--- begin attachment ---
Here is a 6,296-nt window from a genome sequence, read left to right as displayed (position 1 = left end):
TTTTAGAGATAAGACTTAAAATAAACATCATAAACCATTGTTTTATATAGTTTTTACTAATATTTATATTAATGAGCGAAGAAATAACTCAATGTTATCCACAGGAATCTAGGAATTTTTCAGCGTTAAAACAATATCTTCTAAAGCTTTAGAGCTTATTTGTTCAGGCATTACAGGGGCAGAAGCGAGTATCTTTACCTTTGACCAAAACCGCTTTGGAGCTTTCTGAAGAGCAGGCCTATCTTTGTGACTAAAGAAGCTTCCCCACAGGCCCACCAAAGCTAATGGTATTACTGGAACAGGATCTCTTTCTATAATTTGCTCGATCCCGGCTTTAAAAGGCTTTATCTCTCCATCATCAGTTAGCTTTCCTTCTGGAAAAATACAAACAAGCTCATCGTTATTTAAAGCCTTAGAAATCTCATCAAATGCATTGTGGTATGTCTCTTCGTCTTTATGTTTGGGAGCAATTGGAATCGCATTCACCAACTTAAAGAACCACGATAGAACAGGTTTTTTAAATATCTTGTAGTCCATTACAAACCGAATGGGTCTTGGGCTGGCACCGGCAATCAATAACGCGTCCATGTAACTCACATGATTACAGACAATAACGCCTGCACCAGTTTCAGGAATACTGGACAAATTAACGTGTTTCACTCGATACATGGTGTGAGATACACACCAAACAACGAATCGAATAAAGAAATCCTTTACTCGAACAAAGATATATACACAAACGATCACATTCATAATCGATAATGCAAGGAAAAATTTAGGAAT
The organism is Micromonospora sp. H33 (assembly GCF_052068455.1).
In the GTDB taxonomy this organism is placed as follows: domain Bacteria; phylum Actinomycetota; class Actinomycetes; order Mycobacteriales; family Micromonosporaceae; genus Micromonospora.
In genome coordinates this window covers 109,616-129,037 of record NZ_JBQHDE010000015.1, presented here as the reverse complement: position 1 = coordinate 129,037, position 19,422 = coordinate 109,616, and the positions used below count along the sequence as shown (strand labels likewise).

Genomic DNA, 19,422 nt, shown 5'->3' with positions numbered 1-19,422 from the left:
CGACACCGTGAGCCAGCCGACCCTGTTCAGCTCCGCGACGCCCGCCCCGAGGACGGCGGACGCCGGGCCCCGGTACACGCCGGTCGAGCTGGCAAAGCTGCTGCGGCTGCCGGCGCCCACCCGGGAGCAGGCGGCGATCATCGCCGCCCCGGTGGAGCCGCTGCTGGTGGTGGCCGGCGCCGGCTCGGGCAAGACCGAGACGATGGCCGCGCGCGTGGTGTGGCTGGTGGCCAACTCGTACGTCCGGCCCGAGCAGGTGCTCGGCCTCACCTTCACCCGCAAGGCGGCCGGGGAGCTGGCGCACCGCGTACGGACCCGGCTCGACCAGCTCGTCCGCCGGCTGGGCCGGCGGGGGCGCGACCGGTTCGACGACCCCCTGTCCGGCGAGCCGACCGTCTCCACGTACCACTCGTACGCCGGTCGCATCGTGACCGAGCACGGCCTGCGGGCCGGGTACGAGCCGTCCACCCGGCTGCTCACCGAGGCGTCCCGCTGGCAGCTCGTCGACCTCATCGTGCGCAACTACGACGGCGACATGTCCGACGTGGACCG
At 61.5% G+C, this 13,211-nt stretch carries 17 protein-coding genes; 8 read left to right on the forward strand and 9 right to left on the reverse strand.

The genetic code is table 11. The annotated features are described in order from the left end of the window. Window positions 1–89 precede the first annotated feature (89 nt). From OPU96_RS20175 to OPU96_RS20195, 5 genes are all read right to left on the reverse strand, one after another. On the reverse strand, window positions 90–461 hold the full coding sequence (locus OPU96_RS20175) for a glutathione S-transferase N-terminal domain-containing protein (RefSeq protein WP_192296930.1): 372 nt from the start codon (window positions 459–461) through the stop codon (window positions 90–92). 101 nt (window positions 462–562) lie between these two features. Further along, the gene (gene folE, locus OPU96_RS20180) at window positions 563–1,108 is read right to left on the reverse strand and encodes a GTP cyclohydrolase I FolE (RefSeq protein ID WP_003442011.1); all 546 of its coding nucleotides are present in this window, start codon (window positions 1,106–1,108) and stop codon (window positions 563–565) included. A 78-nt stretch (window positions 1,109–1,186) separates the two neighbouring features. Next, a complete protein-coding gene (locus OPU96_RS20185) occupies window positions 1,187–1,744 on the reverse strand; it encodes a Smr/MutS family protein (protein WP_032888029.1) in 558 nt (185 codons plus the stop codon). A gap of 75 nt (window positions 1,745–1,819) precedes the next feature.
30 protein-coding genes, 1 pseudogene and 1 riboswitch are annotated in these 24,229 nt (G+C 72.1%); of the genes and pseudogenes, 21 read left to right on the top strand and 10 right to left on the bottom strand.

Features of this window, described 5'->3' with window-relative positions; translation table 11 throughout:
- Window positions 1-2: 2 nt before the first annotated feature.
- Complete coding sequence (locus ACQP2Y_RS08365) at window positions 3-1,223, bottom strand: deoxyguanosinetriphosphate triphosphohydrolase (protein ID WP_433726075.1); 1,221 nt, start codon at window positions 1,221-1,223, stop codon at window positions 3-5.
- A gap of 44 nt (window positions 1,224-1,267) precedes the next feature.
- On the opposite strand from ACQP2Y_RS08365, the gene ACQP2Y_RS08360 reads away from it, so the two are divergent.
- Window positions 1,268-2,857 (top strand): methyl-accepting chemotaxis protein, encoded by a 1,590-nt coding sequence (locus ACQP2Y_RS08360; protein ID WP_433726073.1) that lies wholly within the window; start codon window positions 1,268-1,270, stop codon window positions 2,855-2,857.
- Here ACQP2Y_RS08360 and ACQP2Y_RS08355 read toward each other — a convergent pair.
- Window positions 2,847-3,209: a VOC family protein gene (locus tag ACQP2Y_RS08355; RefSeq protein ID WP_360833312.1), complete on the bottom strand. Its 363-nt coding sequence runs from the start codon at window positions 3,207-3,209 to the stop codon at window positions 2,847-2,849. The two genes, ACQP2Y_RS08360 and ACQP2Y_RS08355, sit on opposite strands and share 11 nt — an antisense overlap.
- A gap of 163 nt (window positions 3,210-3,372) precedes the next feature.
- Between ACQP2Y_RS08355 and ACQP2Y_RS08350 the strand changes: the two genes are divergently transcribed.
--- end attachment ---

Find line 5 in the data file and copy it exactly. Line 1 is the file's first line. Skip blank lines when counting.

In genome coordinates this window covers 109,616-129,037 of record NZ_JBQHDE010000015.1, presented here as the reverse complement: position 1 = coordinate 129,037, position 19,422 = coordinate 109,616, and the positions used below count along the sequence as shown (strand labels likewise).